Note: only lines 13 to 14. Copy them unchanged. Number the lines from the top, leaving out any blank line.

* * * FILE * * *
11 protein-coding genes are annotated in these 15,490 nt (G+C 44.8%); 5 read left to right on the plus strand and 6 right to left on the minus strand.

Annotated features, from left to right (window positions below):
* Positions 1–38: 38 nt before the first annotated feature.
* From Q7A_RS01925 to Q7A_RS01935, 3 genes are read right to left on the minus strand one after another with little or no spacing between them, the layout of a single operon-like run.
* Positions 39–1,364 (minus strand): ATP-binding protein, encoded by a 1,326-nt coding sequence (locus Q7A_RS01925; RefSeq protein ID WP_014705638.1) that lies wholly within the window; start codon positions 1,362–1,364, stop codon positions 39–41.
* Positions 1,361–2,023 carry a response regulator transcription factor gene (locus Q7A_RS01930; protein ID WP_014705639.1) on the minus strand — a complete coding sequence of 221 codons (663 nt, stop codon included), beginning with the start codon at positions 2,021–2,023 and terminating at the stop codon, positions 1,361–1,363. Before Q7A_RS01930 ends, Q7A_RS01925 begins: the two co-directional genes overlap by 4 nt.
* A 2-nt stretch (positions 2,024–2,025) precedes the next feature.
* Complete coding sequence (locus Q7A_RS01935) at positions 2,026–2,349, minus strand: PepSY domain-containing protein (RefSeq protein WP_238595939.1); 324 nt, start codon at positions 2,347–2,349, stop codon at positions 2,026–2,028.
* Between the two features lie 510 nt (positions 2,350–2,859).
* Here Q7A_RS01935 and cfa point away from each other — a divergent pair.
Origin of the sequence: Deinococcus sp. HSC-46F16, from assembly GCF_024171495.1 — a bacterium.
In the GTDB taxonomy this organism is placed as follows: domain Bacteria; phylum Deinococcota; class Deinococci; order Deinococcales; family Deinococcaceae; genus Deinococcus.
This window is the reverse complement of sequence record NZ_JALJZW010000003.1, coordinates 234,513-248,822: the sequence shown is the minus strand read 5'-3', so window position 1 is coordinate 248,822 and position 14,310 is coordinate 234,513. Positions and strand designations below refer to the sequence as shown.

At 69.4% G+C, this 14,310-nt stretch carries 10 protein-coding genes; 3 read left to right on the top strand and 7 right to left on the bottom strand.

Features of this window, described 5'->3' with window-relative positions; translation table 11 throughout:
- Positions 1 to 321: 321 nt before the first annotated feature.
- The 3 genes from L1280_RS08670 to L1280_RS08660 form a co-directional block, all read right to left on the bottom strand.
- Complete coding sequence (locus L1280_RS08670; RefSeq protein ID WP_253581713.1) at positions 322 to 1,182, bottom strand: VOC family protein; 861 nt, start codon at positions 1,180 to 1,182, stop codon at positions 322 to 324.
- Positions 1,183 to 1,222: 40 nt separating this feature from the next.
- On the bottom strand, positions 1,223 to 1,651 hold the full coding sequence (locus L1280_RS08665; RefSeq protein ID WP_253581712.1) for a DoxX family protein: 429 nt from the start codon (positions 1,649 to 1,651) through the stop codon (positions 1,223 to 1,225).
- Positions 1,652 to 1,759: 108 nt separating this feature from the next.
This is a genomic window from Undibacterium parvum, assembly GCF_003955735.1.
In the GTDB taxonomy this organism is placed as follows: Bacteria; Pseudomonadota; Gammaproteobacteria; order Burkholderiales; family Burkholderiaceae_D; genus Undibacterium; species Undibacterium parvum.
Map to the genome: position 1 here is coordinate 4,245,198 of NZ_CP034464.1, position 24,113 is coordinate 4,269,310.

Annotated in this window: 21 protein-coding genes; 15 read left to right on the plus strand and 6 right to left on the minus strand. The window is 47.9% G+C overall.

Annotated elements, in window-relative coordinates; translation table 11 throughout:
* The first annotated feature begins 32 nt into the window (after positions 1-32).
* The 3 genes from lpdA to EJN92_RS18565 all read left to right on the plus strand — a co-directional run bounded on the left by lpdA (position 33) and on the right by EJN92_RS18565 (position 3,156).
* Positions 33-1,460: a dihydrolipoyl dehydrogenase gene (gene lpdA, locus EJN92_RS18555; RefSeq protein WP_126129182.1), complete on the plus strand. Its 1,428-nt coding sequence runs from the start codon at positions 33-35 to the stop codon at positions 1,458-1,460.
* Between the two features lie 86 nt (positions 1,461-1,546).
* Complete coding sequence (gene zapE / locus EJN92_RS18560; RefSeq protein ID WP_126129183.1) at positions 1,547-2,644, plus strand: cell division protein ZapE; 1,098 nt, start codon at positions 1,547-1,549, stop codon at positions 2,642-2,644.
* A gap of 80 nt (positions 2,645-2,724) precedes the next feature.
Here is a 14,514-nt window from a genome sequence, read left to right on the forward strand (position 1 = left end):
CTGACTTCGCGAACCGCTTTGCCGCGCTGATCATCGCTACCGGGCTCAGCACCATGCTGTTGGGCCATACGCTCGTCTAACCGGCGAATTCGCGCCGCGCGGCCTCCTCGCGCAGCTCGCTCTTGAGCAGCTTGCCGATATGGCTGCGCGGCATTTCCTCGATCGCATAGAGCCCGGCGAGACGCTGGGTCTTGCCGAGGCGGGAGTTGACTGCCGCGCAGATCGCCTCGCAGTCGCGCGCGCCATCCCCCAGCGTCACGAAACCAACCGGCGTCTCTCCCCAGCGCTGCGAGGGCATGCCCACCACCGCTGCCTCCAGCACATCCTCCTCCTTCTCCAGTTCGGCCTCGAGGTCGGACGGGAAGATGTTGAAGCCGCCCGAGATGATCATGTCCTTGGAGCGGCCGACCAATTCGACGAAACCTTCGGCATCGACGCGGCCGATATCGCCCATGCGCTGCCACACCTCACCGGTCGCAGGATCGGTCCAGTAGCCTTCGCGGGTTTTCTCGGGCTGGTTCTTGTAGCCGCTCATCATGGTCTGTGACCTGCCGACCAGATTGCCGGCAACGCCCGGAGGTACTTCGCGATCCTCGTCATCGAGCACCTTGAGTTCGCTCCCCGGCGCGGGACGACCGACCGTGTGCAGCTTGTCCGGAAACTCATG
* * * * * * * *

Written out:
This window is the reverse complement of sequence record NZ_JALJZW010000003.1, coordinates 234,513-248,822: the sequence shown is the minus strand read 5'-3', so window position 1 is coordinate 248,822 and position 14,310 is coordinate 234,513. Positions and strand designations below refer to the sequence as shown.

At 69.4% G+C, this 14,310-nt stretch carries 10 protein-coding genes; 3 read left to right on the top strand and 7 right to left on the bottom strand.